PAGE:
One week and a hundred miles after starting down the Yellowstone River, Clark finally found cottonwood trees large enough for building canoes, though they would not quite meet prevous standards. "Those trees," he wrote on 20 July 1806, "appeared tolerably Sound and will make Canoes of 28 feet in length and about 16 or 18 inches deep and from 16 to 24 inches wide." The men would have to lash them together, catamaran-style, for stability.
Clark's party made camp at today's Park City, Montana, and settled in to build the new canoes and attend to other business. While a few of the men took turns with the three axes they had along, some of the rest, being nearly naked, made elk- and deer-skin clothing. Clark himself tended to Private Gibson, who had punctured a thigh on a fallen tree when bucked off his horse. Some of the men hunted, some dried meat, and others looked after the horses. Between chores they rested up.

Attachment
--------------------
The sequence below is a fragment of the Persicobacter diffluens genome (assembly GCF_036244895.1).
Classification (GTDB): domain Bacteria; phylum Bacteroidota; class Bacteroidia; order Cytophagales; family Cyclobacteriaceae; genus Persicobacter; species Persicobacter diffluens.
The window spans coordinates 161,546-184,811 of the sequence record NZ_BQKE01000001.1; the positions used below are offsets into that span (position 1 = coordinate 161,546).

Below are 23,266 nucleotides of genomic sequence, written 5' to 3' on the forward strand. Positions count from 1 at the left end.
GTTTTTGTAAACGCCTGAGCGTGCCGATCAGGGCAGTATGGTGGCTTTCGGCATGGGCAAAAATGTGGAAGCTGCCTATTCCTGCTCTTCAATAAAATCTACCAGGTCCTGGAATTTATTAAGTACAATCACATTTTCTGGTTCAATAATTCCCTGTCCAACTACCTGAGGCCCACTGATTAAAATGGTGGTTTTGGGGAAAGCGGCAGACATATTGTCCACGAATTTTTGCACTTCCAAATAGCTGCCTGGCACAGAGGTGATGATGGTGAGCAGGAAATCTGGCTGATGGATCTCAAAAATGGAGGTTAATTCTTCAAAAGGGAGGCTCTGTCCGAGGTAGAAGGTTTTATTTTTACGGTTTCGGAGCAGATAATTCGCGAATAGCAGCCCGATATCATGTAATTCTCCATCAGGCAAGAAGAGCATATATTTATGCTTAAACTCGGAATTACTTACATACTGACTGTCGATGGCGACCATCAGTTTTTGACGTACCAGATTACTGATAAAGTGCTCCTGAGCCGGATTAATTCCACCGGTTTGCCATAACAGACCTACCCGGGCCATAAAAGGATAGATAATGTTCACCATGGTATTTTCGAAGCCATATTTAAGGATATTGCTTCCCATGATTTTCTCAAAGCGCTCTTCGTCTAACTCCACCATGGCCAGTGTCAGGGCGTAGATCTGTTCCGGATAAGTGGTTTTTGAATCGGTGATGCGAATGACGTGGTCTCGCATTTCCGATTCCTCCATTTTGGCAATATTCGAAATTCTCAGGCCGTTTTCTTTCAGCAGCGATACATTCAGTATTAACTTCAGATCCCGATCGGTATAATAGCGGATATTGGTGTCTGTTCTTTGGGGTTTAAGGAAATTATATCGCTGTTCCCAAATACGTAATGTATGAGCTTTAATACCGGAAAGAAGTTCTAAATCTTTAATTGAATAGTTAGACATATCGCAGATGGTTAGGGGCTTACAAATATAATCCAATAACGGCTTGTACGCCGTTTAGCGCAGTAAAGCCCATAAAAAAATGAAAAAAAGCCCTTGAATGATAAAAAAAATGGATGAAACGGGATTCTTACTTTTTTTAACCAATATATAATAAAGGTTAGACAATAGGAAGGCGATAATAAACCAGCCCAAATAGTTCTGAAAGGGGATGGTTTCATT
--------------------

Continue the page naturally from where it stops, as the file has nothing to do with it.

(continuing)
That night some Indians, presumably Crows, stole half the company's remaining horses and headed downriver with them. Clark composed a serious lecture, alternating diplomacy with diatribe, to deliver if and when he caught up with the culprits' chief. On 24 July 1806 Clark and company packed up and took to the river, reaching the Missouri early on 3 August. They never came face-to-face with a single Crow Indian.
From Discovering Lewis & Clark from the Air
Photography by Jim Wark
Text by Joseph Mussulman
Reproduced by permission of Mountain Press